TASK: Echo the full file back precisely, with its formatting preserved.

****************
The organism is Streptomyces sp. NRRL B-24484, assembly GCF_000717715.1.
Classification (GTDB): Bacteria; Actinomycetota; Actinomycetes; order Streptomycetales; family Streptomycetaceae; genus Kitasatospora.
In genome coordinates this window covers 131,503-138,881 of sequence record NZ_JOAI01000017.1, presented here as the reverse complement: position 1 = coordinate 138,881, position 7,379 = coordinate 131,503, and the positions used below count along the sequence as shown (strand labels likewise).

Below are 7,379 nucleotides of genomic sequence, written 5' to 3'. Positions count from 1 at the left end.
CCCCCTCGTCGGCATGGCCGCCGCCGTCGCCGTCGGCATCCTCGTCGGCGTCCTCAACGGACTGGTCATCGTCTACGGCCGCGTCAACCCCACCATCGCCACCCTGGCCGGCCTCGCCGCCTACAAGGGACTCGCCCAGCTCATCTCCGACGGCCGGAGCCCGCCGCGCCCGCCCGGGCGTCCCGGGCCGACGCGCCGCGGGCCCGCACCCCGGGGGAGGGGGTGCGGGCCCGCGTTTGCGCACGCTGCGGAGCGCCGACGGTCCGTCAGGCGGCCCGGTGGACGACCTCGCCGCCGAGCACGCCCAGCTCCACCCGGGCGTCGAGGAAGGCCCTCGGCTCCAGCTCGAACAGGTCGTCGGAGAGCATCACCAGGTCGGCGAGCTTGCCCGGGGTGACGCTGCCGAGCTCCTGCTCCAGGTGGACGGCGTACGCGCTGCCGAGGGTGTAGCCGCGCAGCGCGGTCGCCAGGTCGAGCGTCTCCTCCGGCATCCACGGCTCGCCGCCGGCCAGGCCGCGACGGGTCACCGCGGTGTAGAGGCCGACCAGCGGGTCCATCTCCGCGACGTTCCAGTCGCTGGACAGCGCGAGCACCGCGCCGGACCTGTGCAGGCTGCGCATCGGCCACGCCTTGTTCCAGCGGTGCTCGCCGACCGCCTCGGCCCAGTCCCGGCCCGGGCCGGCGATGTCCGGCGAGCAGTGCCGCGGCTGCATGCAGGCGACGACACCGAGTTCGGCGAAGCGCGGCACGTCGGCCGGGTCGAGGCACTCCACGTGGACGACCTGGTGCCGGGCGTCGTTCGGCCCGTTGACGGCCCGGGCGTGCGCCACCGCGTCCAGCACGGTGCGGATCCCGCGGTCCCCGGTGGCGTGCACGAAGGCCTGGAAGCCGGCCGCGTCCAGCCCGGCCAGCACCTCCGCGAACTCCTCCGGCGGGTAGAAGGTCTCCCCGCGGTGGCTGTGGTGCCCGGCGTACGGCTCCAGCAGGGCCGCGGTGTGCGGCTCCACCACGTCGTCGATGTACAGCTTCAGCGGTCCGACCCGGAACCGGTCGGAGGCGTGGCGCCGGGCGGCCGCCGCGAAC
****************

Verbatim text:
The organism is Streptomyces sp. NRRL B-24484, assembly GCF_000717715.1.
Classification (GTDB): Bacteria; Actinomycetota; Actinomycetes; order Streptomycetales; family Streptomycetaceae; genus Kitasatospora.
In genome coordinates this window covers 131,503-138,881 of sequence record NZ_JOAI01000017.1, presented here as the reverse complement: position 1 = coordinate 138,881, position 7,379 = coordinate 131,503, and the positions used below count along the sequence as shown (strand labels likewise).

Below are 7,379 nucleotides of genomic sequence, written 5' to 3'. Positions count from 1 at the left end.
CCCCCTCGTCGGCATGGCCGCCGCCGTCGCCGTCGGCATCCTCGTCGGCGTCCTCAACGGACTGGTCATCGTCTACGGCCGCGTCAACCCCACCATCGCCACCCTGGCCGGCCTCGCCGCCTACAAGGGACTCGCCCAGCTCATCTCCGACGGCCGGAGCCCGCCGCGCCCGCCCGGGCGTCCCGGGCCGACGCGCCGCGGGCCCGCACCCCGGGGGAGGGGGTGCGGGCCCGCGTTTGCGCACGCTGCGGAGCGCCGACGGTCCGTCAGGCGGCCCGGTGGACGACCTCGCCGCCGAGCACGCCCAGCTCCACCCGGGCGTCGAGGAAGGCCCTCGGCTCCAGCTCGAACAGGTCGTCGGAGAGCATCACCAGGTCGGCGAGCTTGCCCGGGGTGACGCTGCCGAGCTCCTGCTCCAGGTGGACGGCGTACGCGCTGCCGAGGGTGTAGCCGCGCAGCGCGGTCGCCAGGTCGAGCGTCTCCTCCGGCATCCACGGCTCGCCGCCGGCCAGGCCGCGACGGGTCACCGCGGTGTAGAGGCCGACCAGCGGGTCCATCTCCGCGACGTTCCAGTCGCTGGACAGCGCGAGCACCGCGCCGGACCTGTGCAGGCTGCGCATCGGCCACGCCTTGTTCCAGCGGTGCTCGCCGACCGCCTCGGCCCAGTCCCGGCCCGGGCCGGCGATGTCCGGCGAGCAGTGCCGCGGCTGCATGCAGGCGACGACACCGAGTTCGGCGAAGCGCGGCACGTCGGCCGGGTCGAGGCACTCCACGTGGACGACCTGGTGCCGGGCGTCGTTCGGCCCGTTGACGGCCCGGGCGTGCGCCACCGCGTCCAGCACGGTGCGGATCCCGCGGTCCCCGGTGGCGTGCACGAAGGCCTGGAAGCCGGCCGCGTCCAGCCCGGCCAGCACCTCCGCGAACTCCTCCGGCGGGTAGAAGGTCTCCCCGCGGTGGCTGTGGTGCCCGGCGTACGGCTCCAGCAGGGCCGCGGTGTGCGGCTCCACCACGTCGTCGATGTACAGCTTCAGCGGTCCGACCCGGAACCGGTCGGAGGCGTGGCGCCGGGCGGCCGCCGCGAAC